Figure 14 

Concept diagram (left) and the initial plan of West Ekbatan (middle), plus the revised urban proposal (right).

Source: Kim Swoo Geun Foundation (left & middle). The right-hand photo was taken by Joonwoo Kim.

Figure 15 

Four typical dwelling units in West-Ekbatan.

Source: Mohamad Sedighi.

Kim Swoo Geun also collaborated with Kwaak Young-hoon, a South Korean landscape architect who considered greenery to be the heart of any urban community [50]. Thus, in West Ekbatan, the 19 residential slabs were placed around a central linear park not only for leisure activities, but also for everyday urban life. Geun integrated public amenities such as schools, culture centres, playgrounds, and shopping centres into chain of gardens and pools, again with a sports complex and shopping mall placed centrally. Interestingly, this urban centre included a plaza partly built over a west-east street that divided West Ekbatan into its two neighbourhoods. A whole series of communal spaces such as workshops and pavilions were also distributed throughout the central park to encourage pedestrian movement. Despite the fact that the 1979 Iranian Islamic Revolution interrupted the construction process, and resulted in the elimination of some public facilities like the outdoor pools and pavilions, the layout for West Ekbatan was otherwise implemented between 1976 and 1992.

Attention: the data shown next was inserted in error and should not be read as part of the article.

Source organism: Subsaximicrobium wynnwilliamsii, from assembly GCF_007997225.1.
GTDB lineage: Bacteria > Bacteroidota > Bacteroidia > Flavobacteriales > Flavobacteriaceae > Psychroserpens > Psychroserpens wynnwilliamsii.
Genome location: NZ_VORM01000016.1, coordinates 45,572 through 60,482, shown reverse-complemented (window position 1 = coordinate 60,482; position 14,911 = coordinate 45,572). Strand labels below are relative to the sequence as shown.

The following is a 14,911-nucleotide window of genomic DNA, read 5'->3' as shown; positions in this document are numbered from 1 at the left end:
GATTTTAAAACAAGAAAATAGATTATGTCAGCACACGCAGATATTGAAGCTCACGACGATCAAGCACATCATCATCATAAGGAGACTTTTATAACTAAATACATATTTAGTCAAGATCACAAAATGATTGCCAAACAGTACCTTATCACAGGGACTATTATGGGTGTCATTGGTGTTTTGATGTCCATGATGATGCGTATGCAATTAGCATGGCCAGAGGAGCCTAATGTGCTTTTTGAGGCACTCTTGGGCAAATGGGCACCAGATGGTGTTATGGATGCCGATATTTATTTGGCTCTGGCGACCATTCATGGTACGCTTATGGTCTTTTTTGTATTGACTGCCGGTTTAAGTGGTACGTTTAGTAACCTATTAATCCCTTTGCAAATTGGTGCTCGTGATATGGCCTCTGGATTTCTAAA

Megastructure reloaded